Returning from their two-year hiatus following the release of their second full-length album Hypnagogic, Jamie and the Jets present to us their third musical brainchild — Raisin Deckchair.
The eleven-track album, quite cleverly accompanied with the album art of a deckchair adorned with a raisin-printed cover, feature a thirty-nine-minute runtime. The album is representative of the inspirational roots of Jamie and the Jets, with stark similarities to elements of country folk, pop and indie-folk. The album promises a refreshing breeze of country-style acoustic Americana, enjoyed over the melodious harmonies of the members and occasional entries of multi-varied instrumentation.
The album’s lead-off opens up with A Day at the Zoo, a medium tempo acoustic number with a narrative storyline denoting an outing, replete with synth and tambourine inclusion to assist the surrounding background harmonies. The song celebrates the exuberance of youthfulness and of gaudy adventure.
The acoustic expertise is carried onto the following track Grey Shitty Day, which is thematically contrasted to its preceding number. It represents a song to be sung on morbid, cloudy mornings where nothing seems to be going right. The song has a unique ability to involve people into the tune, and soon everyone will be a-head knocking and foot-tapping, doing away with the gloom that seemed to surround them. The entry of the mandolin into the song towards the harmonious outro offers the additional Americana country atmosphere to it.
Regicide invites introspection of the love in one’s life into a celebration of the love that surrounds the singers. The simple, yet effective guitar strumming accompanied by the harmonic entries at the half-mark of the song offers it the power to get under the skin of the listener. Isabella is, for all intents and purposes, a romantic tune decorated with the charming mellow guitar and the orchestral arrangement of background vocals. It easily becomes the song that people can remember the album by and has the potential to feature on the various romantic acoustic playlists that make rounds of the internet.
Drawing the lead-off of the album to a close is Loneliness is Universal, a multi-tempo song about the mundane routineness of life that is marked by feelings of solitude and desolation. Pull Your Socks Up perhaps becomes the break to the album, taking a distance from the genre that has defined the lead-off thus far. Boy and Maybe You’re The One make returns to the romantic theme in the album, with the former constituting the musical styles of country legends such as Brad Paisley or Blake Shelton in their characterization of the people the song is about. The latter is a much more mellow, moody number with acoustic arpeggio arrangements.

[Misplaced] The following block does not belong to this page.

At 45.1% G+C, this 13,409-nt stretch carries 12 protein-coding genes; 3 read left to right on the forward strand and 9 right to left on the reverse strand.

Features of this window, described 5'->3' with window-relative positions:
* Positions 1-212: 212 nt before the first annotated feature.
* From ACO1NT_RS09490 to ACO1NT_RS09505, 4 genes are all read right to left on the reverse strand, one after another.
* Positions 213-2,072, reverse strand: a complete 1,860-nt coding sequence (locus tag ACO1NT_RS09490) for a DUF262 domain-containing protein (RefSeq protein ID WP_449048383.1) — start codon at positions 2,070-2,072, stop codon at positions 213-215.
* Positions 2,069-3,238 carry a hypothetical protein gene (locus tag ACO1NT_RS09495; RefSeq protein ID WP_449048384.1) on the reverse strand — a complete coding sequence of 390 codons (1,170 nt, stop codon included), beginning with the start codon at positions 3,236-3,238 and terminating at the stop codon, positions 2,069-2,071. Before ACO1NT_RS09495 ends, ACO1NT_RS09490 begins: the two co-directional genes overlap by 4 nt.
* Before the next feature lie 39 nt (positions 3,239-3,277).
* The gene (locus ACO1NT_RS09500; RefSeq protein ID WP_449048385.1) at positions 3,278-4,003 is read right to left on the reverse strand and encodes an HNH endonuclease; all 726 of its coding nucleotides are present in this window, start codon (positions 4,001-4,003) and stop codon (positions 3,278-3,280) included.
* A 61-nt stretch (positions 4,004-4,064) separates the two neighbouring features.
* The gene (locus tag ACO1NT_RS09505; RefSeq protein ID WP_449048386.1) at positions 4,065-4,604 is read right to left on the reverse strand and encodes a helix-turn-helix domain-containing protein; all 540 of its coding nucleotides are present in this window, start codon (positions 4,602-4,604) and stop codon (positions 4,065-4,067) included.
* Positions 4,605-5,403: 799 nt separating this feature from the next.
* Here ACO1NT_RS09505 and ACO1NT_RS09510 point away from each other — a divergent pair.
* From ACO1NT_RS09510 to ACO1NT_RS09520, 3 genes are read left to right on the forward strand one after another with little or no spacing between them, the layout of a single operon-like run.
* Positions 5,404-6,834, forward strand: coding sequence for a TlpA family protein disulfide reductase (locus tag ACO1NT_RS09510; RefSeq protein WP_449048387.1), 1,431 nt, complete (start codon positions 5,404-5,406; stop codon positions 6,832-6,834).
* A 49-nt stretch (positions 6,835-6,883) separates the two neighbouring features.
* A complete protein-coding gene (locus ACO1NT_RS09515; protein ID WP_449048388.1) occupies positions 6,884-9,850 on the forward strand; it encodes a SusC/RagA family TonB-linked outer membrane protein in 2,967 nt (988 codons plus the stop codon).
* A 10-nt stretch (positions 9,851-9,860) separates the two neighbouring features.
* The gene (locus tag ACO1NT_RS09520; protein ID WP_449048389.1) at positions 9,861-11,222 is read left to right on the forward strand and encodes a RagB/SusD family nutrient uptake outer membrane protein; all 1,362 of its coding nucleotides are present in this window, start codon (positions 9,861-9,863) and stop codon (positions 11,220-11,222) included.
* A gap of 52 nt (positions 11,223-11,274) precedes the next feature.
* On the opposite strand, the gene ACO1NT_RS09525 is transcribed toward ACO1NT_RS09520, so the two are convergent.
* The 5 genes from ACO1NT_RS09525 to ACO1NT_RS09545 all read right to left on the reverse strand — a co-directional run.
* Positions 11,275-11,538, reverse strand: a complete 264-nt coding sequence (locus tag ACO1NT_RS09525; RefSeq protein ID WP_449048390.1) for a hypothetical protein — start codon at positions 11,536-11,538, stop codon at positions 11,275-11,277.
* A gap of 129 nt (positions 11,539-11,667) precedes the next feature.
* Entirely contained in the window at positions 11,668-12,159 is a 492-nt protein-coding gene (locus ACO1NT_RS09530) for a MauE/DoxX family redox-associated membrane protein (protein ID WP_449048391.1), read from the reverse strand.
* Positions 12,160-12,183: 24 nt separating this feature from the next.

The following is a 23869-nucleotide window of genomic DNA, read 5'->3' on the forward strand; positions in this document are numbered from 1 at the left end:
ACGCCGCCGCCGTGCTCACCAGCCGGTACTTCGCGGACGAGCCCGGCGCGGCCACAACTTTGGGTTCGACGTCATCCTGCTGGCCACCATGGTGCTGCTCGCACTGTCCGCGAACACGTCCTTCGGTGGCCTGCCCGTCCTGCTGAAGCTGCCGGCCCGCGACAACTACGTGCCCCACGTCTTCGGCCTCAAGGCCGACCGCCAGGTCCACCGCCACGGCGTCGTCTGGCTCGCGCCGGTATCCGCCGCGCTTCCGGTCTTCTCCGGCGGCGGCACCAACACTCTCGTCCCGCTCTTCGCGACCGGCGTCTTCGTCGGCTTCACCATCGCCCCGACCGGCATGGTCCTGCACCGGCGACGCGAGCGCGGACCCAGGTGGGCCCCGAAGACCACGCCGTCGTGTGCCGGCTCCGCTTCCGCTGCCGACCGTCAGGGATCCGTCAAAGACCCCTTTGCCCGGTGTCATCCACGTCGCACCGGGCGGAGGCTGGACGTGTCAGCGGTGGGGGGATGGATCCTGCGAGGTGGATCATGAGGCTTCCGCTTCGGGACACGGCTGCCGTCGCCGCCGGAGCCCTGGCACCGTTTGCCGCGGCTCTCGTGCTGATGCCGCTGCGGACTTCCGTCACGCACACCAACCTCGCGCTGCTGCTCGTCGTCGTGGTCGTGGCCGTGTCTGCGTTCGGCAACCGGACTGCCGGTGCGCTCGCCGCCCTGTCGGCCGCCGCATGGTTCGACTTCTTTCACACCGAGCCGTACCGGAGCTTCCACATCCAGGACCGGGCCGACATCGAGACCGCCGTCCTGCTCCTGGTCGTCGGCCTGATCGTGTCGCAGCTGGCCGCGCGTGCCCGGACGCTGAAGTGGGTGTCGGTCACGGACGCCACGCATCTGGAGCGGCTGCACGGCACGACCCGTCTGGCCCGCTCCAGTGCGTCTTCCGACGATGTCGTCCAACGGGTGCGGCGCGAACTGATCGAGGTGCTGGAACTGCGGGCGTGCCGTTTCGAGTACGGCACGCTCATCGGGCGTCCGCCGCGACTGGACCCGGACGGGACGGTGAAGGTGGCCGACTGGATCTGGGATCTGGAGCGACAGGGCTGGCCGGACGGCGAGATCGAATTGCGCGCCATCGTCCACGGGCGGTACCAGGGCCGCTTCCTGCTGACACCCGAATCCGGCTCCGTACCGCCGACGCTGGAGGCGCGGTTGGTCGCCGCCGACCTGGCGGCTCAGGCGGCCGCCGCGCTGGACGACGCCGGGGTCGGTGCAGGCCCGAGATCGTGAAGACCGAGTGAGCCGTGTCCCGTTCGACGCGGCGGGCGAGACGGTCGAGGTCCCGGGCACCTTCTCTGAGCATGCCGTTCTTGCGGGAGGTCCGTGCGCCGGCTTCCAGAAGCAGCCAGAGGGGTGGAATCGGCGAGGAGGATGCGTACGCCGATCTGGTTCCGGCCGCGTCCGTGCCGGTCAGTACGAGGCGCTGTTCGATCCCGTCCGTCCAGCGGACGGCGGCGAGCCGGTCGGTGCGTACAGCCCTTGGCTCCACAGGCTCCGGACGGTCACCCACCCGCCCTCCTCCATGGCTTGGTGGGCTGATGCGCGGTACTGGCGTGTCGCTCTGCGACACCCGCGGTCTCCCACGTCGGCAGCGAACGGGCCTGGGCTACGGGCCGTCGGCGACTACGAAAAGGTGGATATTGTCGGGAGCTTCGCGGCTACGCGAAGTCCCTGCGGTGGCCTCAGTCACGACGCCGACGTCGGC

Ho Chi Minh is a thoroughly enjoyable funky number that can be enjoyed over an evening beverage with friends. The track is easily remembered with its balladic lyricism, sloppy braggadocio and quirky bass loops, straight out of a movie about American counties in the 40s. Supermoon and Observer — the closing tracks — do well, to sum up, the featural mood in the album. Both measured and temperamental numbers, reflect the soul of Jamie And The Jets, drawing the curtains on the four-act show.
I had the pleasure of reaching out to Jamie And The Jets, to get their thoughts on their album. Here is how that went:
1. What would you say is the temperament behind Jamie And The Jets?
The nature of the jets is a very relaxed one. In my younger years I was in a rock band with 3 other chaps, we really had a laugh doing it but we were four very male males. The Jets are far more relaxed and considered and Jets rehearsal ofteninvolve a long catch up and/or a meal together, lots of cups of tea. Time is precious for us all I feel we all understand the mental health benefits of providing a positive space to be creative, and the joy of singing together. There is a lovely supportive environment trying to layer the harmonies and then remember the parts. The Jets were formed initially to play as a live band for an album release but as it felt positive for all of us we carried on and now it’s been over 4 years.
2. How do you think you progressed musically from Am Big You Us to Hypnagogic to Raisin Deckchair?
The Jets have progressed hugely as a group because I wrote AM BIG YOU US by myself and added The Jets on afterwards but as we played and rehearsed more I started to consider the Jets in the writing and how we could utilize the band. So Raisin Deckchair is definitely a Jets album. It’s in the shape of the band, how they perform these songs.
3. Who were the musical inspirations behind Raisin Deckchairs, if any?
The inspiration for me as the writer comes from everywhere all the music I have listened to and heard. My musical heart is a pie chart with folk, indie rock, singer songwriters, soul. But with a song like Ho Chi Minh that’s scat, which I am not aware that I’m a fan of but I guess as the some comes together you borrow from a certain style.
4. How would you describe the mood of the album to a new listener?
5. What’s next for Jamie And The Jets?
We are all waiting for our confinement to be over. We have only just started to rehearse and one or two gigs are starting to pop up but we are still not clear of the virus and it’s hard to plan too much. For the Jets I would like to focus on the next project being conducted more closely, so the song arrangements are made as a band before they are committed to being recorded. I am also in love with the idea of maybe simpler songs with more harmonies throughout but my writing hasn’t taken me naturally in that direction yet. We can’t wait to spend more creative time together and really we’ll probably end up some where which none of us planned. That’s normally how it works.